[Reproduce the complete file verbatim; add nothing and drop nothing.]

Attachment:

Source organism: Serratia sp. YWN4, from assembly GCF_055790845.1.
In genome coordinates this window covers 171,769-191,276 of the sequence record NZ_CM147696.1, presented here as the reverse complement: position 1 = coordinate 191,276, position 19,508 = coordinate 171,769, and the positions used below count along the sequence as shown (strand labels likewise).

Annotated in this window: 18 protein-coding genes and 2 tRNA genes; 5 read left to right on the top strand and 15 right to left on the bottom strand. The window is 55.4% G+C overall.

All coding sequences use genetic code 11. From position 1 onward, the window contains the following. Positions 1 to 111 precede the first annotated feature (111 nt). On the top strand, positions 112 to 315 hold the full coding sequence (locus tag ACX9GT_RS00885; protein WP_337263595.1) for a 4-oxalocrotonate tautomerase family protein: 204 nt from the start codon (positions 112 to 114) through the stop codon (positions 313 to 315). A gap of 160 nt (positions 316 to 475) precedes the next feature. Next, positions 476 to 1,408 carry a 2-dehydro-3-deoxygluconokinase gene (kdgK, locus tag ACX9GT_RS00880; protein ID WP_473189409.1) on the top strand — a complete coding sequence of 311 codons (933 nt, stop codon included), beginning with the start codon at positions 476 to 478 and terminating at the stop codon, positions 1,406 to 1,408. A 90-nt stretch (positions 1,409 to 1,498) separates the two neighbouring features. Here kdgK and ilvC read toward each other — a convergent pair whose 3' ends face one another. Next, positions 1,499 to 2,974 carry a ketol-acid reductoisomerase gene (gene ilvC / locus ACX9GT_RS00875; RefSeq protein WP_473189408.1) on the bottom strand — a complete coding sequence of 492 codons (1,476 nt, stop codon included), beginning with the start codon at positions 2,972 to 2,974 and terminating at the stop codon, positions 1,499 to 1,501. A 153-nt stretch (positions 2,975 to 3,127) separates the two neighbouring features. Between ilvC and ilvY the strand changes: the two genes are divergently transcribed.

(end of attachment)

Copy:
Source organism: Serratia sp. YWN4, from assembly GCF_055790845.1.
In genome coordinates this window covers 171,769-191,276 of the sequence record NZ_CM147696.1, presented here as the reverse complement: position 1 = coordinate 191,276, position 19,508 = coordinate 171,769, and the positions used below count along the sequence as shown (strand labels likewise).

Annotated in this window: 18 protein-coding genes and 2 tRNA genes; 5 read left to right on the top strand and 15 right to left on the bottom strand. The window is 55.4% G+C overall.

All coding sequences use genetic code 11. From position 1 onward, the window contains the following. Positions 1 to 111 precede the first annotated feature (111 nt). On the top strand, positions 112 to 315 hold the full coding sequence (locus tag ACX9GT_RS00885; protein WP_337263595.1) for a 4-oxalocrotonate tautomerase family protein: 204 nt from the start codon (positions 112 to 114) through the stop codon (positions 313 to 315). A gap of 160 nt (positions 316 to 475) precedes the next feature. Next, positions 476 to 1,408 carry a 2-dehydro-3-deoxygluconokinase gene (kdgK, locus tag ACX9GT_RS00880; protein ID WP_473189409.1) on the top strand — a complete coding sequence of 311 codons (933 nt, stop codon included), beginning with the start codon at positions 476 to 478 and terminating at the stop codon, positions 1,406 to 1,408. A 90-nt stretch (positions 1,409 to 1,498) separates the two neighbouring features. Here kdgK and ilvC read toward each other — a convergent pair whose 3' ends face one another. Next, positions 1,499 to 2,974 carry a ketol-acid reductoisomerase gene (gene ilvC / locus ACX9GT_RS00875; RefSeq protein WP_473189408.1) on the bottom strand — a complete coding sequence of 492 codons (1,476 nt, stop codon included), beginning with the start codon at positions 2,972 to 2,974 and terminating at the stop codon, positions 1,499 to 1,501. A 153-nt stretch (positions 2,975 to 3,127) separates the two neighbouring features. Between ilvC and ilvY the strand changes: the two genes are divergently transcribed.